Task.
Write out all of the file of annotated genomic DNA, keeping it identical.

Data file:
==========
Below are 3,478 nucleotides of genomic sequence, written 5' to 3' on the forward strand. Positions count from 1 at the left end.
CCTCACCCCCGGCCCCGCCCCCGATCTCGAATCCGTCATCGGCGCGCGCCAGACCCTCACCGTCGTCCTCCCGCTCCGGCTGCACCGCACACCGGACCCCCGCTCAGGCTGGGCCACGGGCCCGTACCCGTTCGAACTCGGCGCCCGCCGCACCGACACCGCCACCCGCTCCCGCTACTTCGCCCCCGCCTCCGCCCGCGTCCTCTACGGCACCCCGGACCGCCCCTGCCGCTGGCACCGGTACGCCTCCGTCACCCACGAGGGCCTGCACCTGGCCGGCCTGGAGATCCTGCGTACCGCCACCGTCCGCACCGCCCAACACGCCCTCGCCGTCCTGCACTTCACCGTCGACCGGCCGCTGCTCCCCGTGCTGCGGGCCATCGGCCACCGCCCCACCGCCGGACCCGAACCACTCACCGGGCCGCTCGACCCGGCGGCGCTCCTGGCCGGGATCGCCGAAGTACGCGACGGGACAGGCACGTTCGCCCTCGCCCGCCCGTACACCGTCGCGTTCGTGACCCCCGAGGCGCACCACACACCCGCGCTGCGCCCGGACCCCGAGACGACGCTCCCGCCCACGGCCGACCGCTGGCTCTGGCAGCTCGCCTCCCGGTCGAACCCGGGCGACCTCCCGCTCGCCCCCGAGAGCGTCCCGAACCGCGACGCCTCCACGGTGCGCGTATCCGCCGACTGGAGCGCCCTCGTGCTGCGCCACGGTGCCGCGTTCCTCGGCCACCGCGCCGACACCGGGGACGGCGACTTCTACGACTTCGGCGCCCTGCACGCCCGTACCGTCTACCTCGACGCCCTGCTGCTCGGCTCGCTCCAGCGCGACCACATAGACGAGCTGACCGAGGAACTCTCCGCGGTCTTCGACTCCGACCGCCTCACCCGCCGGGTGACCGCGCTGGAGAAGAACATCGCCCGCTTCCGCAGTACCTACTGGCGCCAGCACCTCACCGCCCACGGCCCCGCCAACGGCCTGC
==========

Below are 3,478 nucleotides of genomic sequence, written 5' to 3' on the forward strand. Positions count from 1 at the left end.
CCTCACCCCCGGCCCCGCCCCCGATCTCGAATCCGTCATCGGCGCGCGCCAGACCCTCACCGTCGTCCTCCCGCTCCGGCTGCACCGCACACCGGACCCCCGCTCAGGCTGGGCCACGGGCCCGTACCCGTTCGAACTCGGCGCCCGCCGCACCGACACCGCCACCCGCTCCCGCTACTTCGCCCCCGCCTCCGCCCGCGTCCTCTACGGCACCCCGGACCGCCCCTGCCGCTGGCACCGGTACGCCTCCGTCACCCACGAGGGCCTGCACCTGGCCGGCCTGGAGATCCTGCGTACCGCCACCGTCCGCACCGCCCAACACGCCCTCGCCGTCCTGCACTTCACCGTCGACCGGCCGCTGCTCCCCGTGCTGCGGGCCATCGGCCACCGCCCCACCGCCGGACCCGAACCACTCACCGGGCCGCTCGACCCGGCGGCGCTCCTGGCCGGGATCGCCGAAGTACGCGACGGGACAGGCACGTTCGCCCTCGCCCGCCCGTACACCGTCGCGTTCGTGACCCCCGAGGCGCACCACACACCCGCGCTGCGCCCGGACCCCGAGACGACGCTCCCGCCCACGGCCGACCGCTGGCTCTGGCAGCTCGCCTCCCGGTCGAACCCGGGCGACCTCCCGCTCGCCCCCGAGAGCGTCCCGAACCGCGACGCCTCCACGGTGCGCGTATCCGCCGACTGGAGCGCCCTCGTGCTGCGCCACGGTGCCGCGTTCCTCGGCCACCGCGCCGACACCGGGGACGGCGACTTCTACGACTTCGGCGCCCTGCACGCCCGTACCGTCTACCTCGACGCCCTGCTGCTCGGCTCGCTCCAGCGCGACCACATAGACGAGCTGACCGAGGAACTCTCCGCGGTCTTCGACTCCGACCGCCTCACCCGCCGGGTGACCGCGCTGGAGAAGAACATCGCCCGCTTCCGCAGTACCTACTGGCGCCAGCACCTCACCGCCCACGGCCCCGCCAACGGCCTGC